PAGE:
Analyzes American Indian education in the last century and compares
the tribal, mission, and Bureau of Indian Affairs schools.
To Live Heroically examines American Indian education during the
last century, comparing the tribal, mission, and Bureau of Indian
Affairs (BIA) schools and curriculums and the assumptions that each
system made about the role that Indians should assume in society.
This significant book analyzes the relationship between the rise of
institutional racism and the fall of public education in the United
States using the history of American Indian education as a
The author asserts that had the federal government really wanted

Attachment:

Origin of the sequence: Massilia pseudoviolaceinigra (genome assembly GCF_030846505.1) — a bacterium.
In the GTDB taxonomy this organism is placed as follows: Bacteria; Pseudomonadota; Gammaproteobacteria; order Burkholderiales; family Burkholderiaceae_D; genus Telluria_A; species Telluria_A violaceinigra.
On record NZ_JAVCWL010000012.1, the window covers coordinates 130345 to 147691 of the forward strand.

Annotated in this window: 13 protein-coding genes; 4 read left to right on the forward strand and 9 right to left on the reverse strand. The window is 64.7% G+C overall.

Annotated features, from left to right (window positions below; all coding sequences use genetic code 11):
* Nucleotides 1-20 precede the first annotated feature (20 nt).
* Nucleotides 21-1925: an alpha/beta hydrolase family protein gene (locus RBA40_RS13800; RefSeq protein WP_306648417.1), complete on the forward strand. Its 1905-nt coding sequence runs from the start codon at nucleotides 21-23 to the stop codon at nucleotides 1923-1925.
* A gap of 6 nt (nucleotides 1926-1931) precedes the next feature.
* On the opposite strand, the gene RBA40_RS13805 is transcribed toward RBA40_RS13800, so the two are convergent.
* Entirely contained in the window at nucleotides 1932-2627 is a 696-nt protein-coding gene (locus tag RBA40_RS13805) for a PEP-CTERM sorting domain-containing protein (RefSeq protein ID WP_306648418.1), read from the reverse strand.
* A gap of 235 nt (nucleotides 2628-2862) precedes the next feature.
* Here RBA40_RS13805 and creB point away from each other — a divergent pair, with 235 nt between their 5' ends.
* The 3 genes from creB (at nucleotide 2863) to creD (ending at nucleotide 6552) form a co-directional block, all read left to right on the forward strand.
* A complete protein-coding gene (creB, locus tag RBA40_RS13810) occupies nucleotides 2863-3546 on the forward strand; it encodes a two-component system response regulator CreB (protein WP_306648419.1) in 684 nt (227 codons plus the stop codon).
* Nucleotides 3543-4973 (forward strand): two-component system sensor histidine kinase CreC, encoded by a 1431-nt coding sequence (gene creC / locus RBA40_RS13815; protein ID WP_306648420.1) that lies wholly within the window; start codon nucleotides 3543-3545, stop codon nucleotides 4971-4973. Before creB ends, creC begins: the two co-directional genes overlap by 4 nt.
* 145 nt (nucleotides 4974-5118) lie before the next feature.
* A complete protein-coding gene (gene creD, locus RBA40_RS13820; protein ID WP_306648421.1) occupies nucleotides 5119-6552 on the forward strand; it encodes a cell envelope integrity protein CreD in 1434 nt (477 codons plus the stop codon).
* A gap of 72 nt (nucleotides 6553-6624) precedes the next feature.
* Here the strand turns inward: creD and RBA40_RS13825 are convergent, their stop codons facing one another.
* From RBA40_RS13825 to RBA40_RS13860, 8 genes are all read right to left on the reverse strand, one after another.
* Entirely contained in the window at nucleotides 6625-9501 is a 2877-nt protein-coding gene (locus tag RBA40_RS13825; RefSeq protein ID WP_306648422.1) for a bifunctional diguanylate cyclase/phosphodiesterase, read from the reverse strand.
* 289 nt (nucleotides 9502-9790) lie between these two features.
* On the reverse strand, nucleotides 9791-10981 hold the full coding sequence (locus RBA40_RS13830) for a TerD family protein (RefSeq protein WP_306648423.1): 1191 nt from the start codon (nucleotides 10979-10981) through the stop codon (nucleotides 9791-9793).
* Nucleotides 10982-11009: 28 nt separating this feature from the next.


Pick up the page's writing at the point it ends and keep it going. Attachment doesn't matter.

an educated, self-sufficient Indian population, it would have
selected the successful nineteenth-century tribal models of Indian
education rather than the mission or BIA schools. And her
description of the reservation and bordering white community
demonstrates the depth of institutional racism and its impact on
local politics, economics, and education. Huff wants the reader to
see how policy is made about Indian education and to recognize the
complex issues that Indian (and other minority) families and
educators deal with in real communities...". -- Carol Cornelius,
University of Wisconsin at Green Bay
"... This book gets the dialogue, behind the ostensible, and
goes for the jugular. It could have been written only by someone
with a keen eye and some trench experience". -- Frank Anthony Ryan,
President of Information and Management Technologies, and former
Director of the Office of Indian Education and Deputy Director of
the Bureau of Indian Affairs
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